Letter to the Editor: Town of Herndon, Please Let Me Keep My Miniature Pet Goats

A resident explains how the fresh dairy her miniature pet goats provide helps her health condition, and they do not disturb her neighbors.

Miniature goats (Photo: Creative Commons)
Miniature goats (Photo: Creative Commons)
Editor's Note: This letter to the editor was submitted to Patch by Town of Herndon resident Kathe Barsotti. Letters to the editor can be submitted to Editor Jennifer van der Kleut at jennifer.vanderkleut@patch.com.

My name is Kathe Barsotti. I've lived on Virginia Avenue in Herndon with my husband and sons for more than twenty years. My primary occupation is "Home-Making Engineer and Educator" (i.e., home-schooling, stay-at-home Mom) with a penchant for animal rescue efforts throughout our region. At various times over the past twenty years I've had backyard hens so I may provide my family with fresh eggs.

Two pet miniature goats were given to me for my last birthday. My family has been thoroughly enjoying our new pets -- their sweet dispositions provide stress relief, and we get a little extra exercise while playing with them, but most importantly, for my health issues and rheumatoid arthritis, their milk is invaluable for my diet.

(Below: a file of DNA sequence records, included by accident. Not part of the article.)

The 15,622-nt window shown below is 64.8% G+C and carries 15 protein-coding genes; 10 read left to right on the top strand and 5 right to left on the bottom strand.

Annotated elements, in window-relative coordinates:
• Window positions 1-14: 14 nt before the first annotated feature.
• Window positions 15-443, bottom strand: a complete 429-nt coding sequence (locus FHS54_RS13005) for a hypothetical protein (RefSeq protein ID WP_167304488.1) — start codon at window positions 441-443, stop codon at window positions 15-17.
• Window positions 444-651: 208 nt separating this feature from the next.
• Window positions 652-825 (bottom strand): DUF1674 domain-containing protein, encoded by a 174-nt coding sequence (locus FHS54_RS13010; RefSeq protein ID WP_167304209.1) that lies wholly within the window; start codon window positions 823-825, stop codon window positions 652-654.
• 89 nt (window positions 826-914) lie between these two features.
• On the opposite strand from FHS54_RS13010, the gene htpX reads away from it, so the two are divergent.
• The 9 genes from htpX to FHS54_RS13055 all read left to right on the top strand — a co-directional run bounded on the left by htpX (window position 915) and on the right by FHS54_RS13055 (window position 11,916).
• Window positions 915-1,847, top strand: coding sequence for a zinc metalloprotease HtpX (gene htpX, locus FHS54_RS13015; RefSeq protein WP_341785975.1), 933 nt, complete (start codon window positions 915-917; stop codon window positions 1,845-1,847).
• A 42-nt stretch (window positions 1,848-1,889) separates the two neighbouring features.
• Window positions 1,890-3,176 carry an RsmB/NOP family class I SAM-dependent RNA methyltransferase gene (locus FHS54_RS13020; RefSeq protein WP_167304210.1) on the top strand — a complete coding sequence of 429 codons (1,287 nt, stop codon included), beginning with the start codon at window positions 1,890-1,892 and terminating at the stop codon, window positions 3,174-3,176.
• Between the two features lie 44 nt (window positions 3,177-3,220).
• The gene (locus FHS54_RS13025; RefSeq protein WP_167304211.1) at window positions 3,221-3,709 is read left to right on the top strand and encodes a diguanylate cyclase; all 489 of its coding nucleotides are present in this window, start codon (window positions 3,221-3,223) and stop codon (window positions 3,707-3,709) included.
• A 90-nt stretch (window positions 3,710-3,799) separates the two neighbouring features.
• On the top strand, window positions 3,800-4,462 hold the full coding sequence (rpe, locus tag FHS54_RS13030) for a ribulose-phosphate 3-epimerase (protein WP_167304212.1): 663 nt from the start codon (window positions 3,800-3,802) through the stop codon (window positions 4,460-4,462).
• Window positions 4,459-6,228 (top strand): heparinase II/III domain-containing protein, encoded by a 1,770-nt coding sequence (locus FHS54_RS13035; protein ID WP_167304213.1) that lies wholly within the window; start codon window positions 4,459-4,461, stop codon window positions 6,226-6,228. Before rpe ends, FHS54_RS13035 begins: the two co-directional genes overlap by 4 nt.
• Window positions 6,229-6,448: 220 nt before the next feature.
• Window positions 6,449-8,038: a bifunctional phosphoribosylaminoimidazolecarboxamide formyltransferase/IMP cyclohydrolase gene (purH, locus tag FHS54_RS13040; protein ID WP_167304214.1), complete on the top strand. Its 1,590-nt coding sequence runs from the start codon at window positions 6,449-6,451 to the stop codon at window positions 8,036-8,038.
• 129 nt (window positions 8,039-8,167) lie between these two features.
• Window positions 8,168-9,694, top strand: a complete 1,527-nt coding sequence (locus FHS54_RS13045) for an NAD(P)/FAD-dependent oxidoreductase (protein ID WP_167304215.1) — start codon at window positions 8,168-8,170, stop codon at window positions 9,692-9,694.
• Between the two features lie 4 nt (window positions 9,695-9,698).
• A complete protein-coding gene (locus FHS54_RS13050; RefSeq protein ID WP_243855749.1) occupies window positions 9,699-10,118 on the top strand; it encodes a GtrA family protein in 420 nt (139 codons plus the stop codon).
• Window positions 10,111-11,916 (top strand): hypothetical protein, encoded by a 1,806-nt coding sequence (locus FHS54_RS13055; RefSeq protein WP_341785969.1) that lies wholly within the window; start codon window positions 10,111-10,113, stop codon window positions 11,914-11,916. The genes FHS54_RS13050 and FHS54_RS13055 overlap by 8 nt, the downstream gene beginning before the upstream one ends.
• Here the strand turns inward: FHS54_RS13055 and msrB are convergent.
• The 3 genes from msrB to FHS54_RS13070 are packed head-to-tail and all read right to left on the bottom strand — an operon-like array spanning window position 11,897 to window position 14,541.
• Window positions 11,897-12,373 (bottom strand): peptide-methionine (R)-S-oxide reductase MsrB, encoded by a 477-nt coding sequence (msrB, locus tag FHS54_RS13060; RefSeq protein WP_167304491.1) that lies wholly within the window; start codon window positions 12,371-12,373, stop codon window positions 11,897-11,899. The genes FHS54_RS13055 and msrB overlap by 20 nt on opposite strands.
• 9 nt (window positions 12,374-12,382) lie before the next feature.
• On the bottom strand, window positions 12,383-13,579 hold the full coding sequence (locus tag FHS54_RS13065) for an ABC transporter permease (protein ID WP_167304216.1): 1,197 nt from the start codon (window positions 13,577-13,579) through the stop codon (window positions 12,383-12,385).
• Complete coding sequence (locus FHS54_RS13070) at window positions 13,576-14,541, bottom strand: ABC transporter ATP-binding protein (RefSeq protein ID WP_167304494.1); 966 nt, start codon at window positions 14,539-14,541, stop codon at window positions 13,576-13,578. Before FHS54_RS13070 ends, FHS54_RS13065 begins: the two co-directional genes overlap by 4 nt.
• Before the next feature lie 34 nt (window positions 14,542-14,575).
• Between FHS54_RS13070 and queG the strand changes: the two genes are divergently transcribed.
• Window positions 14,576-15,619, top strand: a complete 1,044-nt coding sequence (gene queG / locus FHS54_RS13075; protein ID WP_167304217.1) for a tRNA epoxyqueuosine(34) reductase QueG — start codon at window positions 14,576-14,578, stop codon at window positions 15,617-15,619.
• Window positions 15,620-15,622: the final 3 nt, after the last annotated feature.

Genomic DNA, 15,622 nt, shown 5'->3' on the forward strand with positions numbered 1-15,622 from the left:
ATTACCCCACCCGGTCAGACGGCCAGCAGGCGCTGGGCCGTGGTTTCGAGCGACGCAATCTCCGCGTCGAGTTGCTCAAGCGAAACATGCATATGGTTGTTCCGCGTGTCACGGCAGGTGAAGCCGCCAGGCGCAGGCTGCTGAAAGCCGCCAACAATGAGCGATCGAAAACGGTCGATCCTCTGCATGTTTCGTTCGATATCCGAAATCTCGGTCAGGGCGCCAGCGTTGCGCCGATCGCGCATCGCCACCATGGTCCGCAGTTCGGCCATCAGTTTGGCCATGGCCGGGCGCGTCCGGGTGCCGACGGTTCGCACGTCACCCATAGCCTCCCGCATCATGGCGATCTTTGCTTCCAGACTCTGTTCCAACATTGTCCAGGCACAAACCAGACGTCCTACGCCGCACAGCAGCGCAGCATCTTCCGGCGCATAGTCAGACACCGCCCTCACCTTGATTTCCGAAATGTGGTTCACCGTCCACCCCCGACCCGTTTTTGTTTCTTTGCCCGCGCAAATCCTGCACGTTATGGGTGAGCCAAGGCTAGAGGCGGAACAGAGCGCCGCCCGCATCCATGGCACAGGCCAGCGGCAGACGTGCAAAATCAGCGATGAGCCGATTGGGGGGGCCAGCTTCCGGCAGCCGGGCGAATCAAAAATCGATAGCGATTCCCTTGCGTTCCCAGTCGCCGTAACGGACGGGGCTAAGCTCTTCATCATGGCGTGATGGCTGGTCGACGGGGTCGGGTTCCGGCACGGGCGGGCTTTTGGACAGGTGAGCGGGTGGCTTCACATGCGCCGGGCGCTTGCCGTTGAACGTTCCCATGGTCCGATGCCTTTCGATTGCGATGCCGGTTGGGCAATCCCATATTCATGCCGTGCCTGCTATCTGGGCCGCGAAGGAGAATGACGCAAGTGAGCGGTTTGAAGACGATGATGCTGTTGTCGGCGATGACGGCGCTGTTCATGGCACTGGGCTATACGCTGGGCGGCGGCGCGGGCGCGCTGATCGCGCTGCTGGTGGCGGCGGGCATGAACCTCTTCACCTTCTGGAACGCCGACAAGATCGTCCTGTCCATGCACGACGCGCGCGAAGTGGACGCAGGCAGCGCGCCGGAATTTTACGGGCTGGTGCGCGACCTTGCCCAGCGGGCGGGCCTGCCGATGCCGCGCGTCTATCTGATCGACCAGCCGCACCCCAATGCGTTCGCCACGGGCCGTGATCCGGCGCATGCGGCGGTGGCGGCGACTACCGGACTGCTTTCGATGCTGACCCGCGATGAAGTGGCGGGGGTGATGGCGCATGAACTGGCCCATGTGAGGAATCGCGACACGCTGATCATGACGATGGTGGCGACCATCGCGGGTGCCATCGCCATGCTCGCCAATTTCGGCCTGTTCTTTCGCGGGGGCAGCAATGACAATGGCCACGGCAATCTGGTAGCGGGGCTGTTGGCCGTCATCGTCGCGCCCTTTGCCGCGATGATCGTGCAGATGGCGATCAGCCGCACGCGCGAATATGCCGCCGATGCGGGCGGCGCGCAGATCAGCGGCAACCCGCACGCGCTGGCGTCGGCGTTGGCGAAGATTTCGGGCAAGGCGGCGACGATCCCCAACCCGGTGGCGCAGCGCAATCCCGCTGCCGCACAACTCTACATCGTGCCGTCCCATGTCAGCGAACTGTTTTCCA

I keep my pets very clean and healthy, in alignment with my goal of producing fresh dairy to help treat my health condition.

Last year, I needed a cane to get around -- fresh goat milk's properties have allowed me to put my cane in the closet.

Our pets are in bed by dusk, and miniature pet goats are quieter than most dogs and definitely quieter than gas-powered lawn equipment!. Pet goats also do a great job of eating invasive weeds and keeping the lawn under control without decimating it (they only eat to within three inches of the ground).

Currently, I'm working with the Town of Herndon's Zoning and Subdivision Services department to change the town's ordinance to include pet miniature goats. Herndon has a long and rich history of being a farm and dairy town. Upscale neighborhoods in many cities and towns throughout the U.S. (Charlottesville, Virginia among them) are now allowing pet miniature goats as an eco-friendly, sustainable method of providing healthy milk and cheese to their resident families, making use of kitchen and garden waste, keeping weeds and lawns under control, and producing fertilizer for home gardens.

If you can find it in your heart to support me in my need to keep these beloved family pets for my health and for our greater community at large, I would appreciate you writing a letter to the Town of Herndon, defending our rights to the peaceable occupancy of our land with pets that do not disturb our neighbors.

If you are willing and able to do so, please write a letter (e-mail is acceptable also) to: Town of Herndon Planning Commission (community.development@herndon.va.gov) and/or to the Mayor and Town Council (town.clerk@herndon-va.gov). I've also provided some information below that could be used in your letter(s).